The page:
Cathartic Walking

Saturday’s walk was a strange affair. The weather forecast was dreadful. Strong winds and driving rain were moving South, into North Wales and the North Midlands. Experience tells me that Snowdonia weather often makes its way to the Shropshire hills pretty quickly. Saturday was the day for my walk and it was going to be a dramatic one.

Some people will tell you it is mad to go out walking in driving wind and rain. But I find walking on such days an almost cathartic experience. These are days when you can have the more popular footpaths to yourself. Tucked tight into waterproofs gives a totally different experience to normal walking. True, I was still connected to the landscape but I was more isolated than usual. When the weather is finer these walks take longer. There is much to look at, the wildlife, the autumnal beauty of the bracken and the trees. On clear days at this time of the year, the air carries a bitter edge for the first time. But on days like this I hurry on. There is more time for daydreaming. Sure, daydreaming is a good part of any solitary walk. But on days like these — warm, dry and protected from the elements — personal reflection comes to the fore.

There were few people out. I passed a couple of mountain bikers at the base of the climb. Twenty minutes later they shot past me, my only company. And then they passed me again. And again. And again. I began to be confused. I then discovered them sitting on the grass reading their maps as I strolled on by. A few minutes later they rushed past again. Half an hour later I was passing them again, this time they were adjusting chains and breaks. Again the screamed past later. This kind of progress on the hill would drive me barmy. All that stopping and starting. Can you really appreciate the day out?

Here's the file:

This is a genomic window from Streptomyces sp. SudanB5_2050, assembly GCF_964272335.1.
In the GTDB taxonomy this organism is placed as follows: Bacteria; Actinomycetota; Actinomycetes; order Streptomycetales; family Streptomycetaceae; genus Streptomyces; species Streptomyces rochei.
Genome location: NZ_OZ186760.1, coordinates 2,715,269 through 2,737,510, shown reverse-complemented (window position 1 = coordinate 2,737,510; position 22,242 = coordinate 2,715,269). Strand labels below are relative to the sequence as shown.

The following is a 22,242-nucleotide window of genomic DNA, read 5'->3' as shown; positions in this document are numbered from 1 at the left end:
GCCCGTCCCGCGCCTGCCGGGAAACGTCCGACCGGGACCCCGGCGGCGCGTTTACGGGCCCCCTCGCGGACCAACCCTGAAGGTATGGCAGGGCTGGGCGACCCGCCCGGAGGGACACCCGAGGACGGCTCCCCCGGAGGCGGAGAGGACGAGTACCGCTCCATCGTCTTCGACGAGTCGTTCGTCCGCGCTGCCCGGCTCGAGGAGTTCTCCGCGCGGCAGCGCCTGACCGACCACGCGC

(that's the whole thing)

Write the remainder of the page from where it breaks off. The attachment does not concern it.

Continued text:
In the event the rain held off. But the wind was strong, unusually so on the more vulnerable sections of the wall. I was regularly blown off track. But there was nothing worrying about all of this. the walk was exhilarating.

On the final leg of the walk I surprised myself be realising that my feet hadn’t got wet once — some achievement in Inov 8s. As I congratulated myself I made my way — diagonally — across one of the few stretches of mad I had come across. My feet slid, one underneath the other, and I was duped in the middle of the mud.

I ambled on back to the train station as happy as anything but covered with a remarkable amount of mud, for a day that had been dry. People looked and wondered. But me. Well, it had been a short day on popular tracks. But it was a great day. As great as any day can be when your walking, alone, on the hills.


  1. Hear hear Andy – I’m with you on this one. Looking forward to long walks on windswept and deserted beaches now the summer crowd have run away at last

  2. There’s nothing better than a wind swept coastal walk John!

  3. I’m so reluctant to go for a walk in a storm and so “alive” when I return!!

    You explained it perfectly. Thanks!

  4. Thank YOU Ron.These are my favourite kind of posts to write. I’m glad they’re appreciated!

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